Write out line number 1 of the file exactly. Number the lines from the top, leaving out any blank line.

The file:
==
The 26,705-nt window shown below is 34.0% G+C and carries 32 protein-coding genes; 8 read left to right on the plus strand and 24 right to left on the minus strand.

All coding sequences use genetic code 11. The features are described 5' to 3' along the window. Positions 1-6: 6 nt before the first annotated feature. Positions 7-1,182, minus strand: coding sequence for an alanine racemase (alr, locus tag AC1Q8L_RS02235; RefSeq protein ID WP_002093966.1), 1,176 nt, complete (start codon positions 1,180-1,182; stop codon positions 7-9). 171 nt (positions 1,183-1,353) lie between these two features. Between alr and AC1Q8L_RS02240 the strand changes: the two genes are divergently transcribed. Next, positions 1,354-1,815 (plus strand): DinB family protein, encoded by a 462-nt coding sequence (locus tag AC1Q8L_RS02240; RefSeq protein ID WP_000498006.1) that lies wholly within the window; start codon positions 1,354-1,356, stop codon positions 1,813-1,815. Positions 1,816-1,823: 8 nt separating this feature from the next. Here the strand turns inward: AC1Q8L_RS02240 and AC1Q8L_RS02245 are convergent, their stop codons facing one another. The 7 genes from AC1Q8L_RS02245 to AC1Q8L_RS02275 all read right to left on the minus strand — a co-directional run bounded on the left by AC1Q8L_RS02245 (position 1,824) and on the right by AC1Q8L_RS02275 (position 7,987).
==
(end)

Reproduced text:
The 26,705-nt window shown below is 34.0% G+C and carries 32 protein-coding genes; 8 read left to right on the plus strand and 24 right to left on the minus strand.